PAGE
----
Iranian President: Saudis Murdered Khashoggi with ‘Protection of America’

Iran's Rouhani: Khashoggi murder unthinkable 'without US backing'
Iranian Presidency/AFP Handout

Iranian President Hassan Rouhani on Wednesday claimed Saudi Arabia murdered Washington Post contributor Jamal Khashoggi with the approval and “protection” of the United States.

“No one would imagine that in today’s world and a new century that we would witness such an organized murder and a system would plan out such a heinous murder,” said Rouhani.

“I don’t think that a country would dare commit such a crime without the protection of America,” he added.

“The tribal group that is ruling [Saudi Arabia] has a security margin. That security margin is that it relies on U.S. backing. It is this superpower that is backing them,” Rouhani elaborated.

Rouhani said the same American “protection” allowed Saudi Arabia to conduct its “brutal bombing” of Yemen, where the internationally-recognized legitimate government was deposed in 2014 by insurgents from the Houthi tribe supported – and, according to the U.S. government, armed – by Iran. Ending Saudi involvement in Yemen is a major Iranian foreign policy goal.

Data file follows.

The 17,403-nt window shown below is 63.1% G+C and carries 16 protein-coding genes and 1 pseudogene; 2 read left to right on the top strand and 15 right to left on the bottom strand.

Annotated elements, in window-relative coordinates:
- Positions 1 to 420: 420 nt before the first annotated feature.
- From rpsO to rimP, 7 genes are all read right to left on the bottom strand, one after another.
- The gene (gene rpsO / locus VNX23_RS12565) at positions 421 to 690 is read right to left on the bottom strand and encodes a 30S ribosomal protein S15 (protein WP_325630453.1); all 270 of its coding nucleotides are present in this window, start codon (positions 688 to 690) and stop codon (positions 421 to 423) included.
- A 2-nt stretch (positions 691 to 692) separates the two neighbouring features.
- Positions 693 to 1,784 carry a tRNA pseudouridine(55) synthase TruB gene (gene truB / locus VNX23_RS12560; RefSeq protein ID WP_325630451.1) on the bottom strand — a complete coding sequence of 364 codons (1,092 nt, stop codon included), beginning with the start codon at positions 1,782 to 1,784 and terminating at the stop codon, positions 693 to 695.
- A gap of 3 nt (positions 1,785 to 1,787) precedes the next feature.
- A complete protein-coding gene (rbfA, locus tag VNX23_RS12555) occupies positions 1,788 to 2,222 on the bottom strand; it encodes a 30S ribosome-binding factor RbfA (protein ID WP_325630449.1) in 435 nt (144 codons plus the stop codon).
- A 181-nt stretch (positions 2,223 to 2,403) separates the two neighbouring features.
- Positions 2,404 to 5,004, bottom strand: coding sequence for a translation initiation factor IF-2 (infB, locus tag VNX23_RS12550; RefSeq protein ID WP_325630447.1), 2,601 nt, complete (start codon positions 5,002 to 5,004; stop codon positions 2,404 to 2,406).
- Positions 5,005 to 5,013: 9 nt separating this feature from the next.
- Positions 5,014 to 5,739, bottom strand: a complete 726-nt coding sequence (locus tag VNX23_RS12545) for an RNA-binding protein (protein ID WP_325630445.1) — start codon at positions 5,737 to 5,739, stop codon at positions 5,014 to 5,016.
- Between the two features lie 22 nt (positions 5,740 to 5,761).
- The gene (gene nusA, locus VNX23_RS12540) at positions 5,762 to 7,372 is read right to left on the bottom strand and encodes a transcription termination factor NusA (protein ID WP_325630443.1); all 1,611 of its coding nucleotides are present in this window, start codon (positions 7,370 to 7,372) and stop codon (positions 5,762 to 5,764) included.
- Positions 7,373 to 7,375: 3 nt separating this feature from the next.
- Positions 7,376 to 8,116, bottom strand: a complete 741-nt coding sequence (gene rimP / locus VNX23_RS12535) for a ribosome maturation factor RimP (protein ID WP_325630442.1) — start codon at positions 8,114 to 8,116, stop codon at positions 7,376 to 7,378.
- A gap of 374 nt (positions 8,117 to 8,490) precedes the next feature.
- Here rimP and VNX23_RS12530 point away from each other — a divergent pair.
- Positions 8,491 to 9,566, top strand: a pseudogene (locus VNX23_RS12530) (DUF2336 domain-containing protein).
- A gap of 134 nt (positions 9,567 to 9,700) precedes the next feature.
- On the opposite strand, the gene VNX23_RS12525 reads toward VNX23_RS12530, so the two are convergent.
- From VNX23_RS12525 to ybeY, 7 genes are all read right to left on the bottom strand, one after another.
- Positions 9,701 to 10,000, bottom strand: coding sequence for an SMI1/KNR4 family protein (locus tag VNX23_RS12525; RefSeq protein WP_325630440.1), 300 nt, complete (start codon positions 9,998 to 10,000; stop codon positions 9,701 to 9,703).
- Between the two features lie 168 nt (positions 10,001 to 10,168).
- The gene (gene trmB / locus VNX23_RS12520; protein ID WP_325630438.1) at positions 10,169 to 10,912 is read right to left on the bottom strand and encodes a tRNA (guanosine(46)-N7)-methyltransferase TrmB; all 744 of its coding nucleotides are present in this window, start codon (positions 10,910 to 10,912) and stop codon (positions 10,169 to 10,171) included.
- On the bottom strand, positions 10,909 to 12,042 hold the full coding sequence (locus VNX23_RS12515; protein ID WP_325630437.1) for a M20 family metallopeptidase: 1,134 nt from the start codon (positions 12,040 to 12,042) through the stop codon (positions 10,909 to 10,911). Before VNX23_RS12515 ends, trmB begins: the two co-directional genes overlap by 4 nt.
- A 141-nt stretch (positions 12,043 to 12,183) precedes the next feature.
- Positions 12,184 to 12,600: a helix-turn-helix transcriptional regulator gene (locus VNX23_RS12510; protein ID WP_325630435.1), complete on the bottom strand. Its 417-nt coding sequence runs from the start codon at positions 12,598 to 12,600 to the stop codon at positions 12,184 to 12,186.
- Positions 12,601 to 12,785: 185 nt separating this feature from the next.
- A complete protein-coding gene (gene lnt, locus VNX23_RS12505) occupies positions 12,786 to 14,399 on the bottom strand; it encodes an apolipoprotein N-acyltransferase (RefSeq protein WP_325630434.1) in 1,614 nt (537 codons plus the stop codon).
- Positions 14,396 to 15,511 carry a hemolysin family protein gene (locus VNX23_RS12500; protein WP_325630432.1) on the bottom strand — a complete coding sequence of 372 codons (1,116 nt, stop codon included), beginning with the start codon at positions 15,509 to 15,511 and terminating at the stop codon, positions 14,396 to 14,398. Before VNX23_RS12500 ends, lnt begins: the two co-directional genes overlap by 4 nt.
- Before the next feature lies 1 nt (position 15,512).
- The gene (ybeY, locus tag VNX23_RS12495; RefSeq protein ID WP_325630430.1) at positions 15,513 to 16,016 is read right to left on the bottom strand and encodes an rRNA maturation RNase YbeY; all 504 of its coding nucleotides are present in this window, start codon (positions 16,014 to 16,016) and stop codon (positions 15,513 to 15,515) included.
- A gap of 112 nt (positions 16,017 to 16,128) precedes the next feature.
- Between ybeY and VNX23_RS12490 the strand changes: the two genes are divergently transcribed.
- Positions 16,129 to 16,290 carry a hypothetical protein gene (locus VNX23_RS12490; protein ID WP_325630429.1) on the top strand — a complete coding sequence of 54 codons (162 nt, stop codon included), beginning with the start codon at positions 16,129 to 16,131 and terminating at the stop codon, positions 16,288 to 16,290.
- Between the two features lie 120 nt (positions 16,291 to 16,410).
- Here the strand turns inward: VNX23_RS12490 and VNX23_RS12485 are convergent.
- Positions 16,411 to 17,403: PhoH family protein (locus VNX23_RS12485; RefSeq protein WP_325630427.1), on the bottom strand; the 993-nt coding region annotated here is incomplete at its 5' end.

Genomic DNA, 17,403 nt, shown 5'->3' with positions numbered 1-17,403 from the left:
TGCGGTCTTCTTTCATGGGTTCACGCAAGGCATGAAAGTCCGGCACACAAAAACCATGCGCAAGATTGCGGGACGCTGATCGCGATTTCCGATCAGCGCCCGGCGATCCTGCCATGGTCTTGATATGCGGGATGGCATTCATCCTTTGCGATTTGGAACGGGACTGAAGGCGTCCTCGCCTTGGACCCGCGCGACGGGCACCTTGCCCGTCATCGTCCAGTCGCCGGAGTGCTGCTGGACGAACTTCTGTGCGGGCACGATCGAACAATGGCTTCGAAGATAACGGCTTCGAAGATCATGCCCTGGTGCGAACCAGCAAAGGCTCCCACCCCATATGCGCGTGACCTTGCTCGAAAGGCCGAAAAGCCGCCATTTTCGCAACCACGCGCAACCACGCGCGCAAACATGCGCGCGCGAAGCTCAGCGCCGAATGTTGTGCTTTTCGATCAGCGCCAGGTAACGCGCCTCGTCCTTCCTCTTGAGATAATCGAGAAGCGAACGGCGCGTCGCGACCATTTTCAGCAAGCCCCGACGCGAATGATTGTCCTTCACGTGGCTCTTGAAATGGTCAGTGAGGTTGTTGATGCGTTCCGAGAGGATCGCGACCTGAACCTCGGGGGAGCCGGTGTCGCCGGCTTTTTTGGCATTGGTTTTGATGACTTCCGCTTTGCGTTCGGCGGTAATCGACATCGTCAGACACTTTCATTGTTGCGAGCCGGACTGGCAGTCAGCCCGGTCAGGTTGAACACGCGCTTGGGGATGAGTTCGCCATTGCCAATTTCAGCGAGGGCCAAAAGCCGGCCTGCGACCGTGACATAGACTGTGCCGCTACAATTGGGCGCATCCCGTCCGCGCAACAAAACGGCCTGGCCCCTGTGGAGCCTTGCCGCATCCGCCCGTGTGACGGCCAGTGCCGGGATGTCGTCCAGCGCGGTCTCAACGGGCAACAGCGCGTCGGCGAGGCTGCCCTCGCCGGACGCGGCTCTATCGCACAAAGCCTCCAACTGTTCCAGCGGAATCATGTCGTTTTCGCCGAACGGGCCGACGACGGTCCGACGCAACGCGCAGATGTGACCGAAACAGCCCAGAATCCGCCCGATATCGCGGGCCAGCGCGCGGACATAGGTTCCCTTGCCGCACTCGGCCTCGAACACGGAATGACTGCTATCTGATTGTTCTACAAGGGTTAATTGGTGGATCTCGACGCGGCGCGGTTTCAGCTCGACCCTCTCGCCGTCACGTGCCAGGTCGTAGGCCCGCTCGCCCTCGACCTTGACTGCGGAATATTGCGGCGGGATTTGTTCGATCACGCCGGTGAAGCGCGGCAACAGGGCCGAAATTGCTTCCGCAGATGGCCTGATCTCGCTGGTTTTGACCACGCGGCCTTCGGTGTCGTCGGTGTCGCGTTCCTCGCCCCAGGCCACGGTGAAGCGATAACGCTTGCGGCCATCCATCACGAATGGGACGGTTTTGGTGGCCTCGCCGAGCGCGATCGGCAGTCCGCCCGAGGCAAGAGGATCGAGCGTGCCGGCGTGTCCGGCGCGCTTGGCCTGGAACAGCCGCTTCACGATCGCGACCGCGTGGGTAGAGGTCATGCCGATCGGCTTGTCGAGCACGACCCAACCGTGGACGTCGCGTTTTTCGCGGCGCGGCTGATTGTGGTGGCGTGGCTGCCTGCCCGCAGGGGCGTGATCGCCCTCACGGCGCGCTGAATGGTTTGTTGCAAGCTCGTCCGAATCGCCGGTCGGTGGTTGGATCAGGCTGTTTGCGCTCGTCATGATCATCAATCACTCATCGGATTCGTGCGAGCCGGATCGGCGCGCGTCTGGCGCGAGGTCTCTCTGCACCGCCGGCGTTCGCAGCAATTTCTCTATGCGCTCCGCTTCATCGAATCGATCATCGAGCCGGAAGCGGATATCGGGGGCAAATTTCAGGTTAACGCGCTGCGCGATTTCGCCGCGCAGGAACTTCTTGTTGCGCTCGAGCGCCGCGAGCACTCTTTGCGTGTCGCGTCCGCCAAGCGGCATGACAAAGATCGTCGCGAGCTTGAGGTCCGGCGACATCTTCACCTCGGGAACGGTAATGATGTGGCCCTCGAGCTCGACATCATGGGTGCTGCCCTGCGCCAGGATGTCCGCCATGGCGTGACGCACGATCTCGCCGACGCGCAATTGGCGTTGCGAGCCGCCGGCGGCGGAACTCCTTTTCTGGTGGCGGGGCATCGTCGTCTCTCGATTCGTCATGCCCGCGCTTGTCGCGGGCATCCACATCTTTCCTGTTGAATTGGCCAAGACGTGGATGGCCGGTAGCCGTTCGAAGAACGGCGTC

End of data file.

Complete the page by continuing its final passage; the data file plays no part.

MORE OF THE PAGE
Rouhani jeered at the United States for complaining about human rights in Iran while allegedly taking a payoff to let the Saudis get away with murder.

“Today, the people all over the world are confused. Should they believe your claims about human rights or your announcement that you avoid comment on the [Khashoggi] issue for 450 billion dollars?” he asked.

Radio Free Europe noted on Tuesday the Iranians have played their cards close to the vest on Khashoggi until now, given how quick they usually are to criticize Saudi Arabia. Analysts told RFE Iran was largely content with “getting out of the way of an adversary that is shooting itself in the foot,” as Ali Vaez of the International Crisis Group put it.

The Iranians may also have held their tongues because they enjoyed seeing the world’s attention focused on Saudi Arabia and Turkey instead of their own political and economic situation, and because they wanted to keep their options open for improving relations with the Saudis and the United States, especially if the Khashoggi crisis forces Crown Prince Mohammed bin Salman to resign.

The official silence was broken on Monday by the head of the Iranian judiciary, Sadegh Amoli Larijani, who accused the Saudis of “first setting out to cover up this crime with the help of the West” and then inventing an improbable excuse about “rogue elements” murdering Khashoggi once blanket denials became untenable.

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